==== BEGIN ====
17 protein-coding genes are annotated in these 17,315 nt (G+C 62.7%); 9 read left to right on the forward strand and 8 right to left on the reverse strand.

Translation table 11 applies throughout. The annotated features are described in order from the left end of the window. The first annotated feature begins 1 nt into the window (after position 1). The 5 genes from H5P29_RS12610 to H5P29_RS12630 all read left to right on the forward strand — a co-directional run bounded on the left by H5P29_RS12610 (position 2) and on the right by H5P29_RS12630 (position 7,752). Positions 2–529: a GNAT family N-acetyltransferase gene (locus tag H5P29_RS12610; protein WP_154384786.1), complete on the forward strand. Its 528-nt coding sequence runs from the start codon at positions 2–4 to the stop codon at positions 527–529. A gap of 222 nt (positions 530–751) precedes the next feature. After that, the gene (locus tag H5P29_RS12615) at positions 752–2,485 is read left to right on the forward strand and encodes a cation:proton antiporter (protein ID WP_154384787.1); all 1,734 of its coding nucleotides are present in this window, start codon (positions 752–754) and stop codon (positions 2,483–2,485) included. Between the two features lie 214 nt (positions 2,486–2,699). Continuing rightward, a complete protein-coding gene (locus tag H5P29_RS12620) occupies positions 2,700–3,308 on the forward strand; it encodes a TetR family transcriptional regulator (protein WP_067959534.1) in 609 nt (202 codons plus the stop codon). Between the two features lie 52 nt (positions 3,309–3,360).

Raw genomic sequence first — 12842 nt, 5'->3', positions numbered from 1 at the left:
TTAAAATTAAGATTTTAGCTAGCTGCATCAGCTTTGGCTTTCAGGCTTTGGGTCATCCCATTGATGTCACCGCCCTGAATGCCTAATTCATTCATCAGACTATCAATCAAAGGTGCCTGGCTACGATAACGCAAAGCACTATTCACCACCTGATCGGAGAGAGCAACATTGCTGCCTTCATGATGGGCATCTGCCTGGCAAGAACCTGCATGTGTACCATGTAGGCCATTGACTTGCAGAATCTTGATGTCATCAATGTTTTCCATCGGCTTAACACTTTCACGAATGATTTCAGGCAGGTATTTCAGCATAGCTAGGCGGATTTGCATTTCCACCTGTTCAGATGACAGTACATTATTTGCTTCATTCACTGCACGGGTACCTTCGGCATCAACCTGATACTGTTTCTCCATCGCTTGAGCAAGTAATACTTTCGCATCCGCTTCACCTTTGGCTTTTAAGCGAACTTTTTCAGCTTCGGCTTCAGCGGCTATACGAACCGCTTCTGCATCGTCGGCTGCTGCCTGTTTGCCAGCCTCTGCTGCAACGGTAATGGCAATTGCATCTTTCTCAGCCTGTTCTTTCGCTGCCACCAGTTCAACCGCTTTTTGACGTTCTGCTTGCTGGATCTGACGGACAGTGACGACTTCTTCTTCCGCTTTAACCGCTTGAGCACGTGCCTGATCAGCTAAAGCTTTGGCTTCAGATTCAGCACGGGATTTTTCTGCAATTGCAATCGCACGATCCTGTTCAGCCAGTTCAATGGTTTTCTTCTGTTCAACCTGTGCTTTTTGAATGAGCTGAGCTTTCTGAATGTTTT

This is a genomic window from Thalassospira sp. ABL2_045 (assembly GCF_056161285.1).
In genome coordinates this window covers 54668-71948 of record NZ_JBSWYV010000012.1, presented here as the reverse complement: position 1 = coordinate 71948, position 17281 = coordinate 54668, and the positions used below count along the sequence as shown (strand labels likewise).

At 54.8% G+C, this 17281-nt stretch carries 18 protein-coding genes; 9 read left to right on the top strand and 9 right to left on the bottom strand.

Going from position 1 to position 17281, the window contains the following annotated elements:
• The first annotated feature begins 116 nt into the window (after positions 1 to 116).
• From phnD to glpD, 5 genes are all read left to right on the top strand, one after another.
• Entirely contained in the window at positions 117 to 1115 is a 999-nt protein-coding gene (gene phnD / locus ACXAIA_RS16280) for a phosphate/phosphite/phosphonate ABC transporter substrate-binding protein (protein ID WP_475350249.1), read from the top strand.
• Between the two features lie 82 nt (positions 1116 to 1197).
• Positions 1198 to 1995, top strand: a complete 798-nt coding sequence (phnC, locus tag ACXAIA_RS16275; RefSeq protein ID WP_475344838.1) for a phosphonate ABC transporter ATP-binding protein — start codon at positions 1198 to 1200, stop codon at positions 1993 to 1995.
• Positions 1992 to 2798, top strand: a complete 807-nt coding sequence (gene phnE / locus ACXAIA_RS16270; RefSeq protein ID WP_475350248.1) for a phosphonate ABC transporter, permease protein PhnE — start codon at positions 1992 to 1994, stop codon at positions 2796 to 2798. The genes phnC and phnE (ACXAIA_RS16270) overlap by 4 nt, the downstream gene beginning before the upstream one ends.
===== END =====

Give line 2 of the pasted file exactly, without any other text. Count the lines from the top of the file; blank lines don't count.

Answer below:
Translation table 11 applies throughout. The annotated features are described in order from the left end of the window. The first annotated feature begins 1 nt into the window (after position 1). The 5 genes from H5P29_RS12610 to H5P29_RS12630 all read left to right on the forward strand — a co-directional run bounded on the left by H5P29_RS12610 (position 2) and on the right by H5P29_RS12630 (position 7,752). Positions 2–529: a GNAT family N-acetyltransferase gene (locus tag H5P29_RS12610; protein WP_154384786.1), complete on the forward strand. Its 528-nt coding sequence runs from the start codon at positions 2–4 to the stop codon at positions 527–529. A gap of 222 nt (positions 530–751) precedes the next feature. After that, the gene (locus tag H5P29_RS12615) at positions 752–2,485 is read left to right on the forward strand and encodes a cation:proton antiporter (protein ID WP_154384787.1); all 1,734 of its coding nucleotides are present in this window, start codon (positions 752–754) and stop codon (positions 2,483–2,485) included. Between the two features lie 214 nt (positions 2,486–2,699). Continuing rightward, a complete protein-coding gene (locus tag H5P29_RS12620) occupies positions 2,700–3,308 on the forward strand; it encodes a TetR family transcriptional regulator (protein WP_067959534.1) in 609 nt (202 codons plus the stop codon). Between the two features lie 52 nt (positions 3,309–3,360).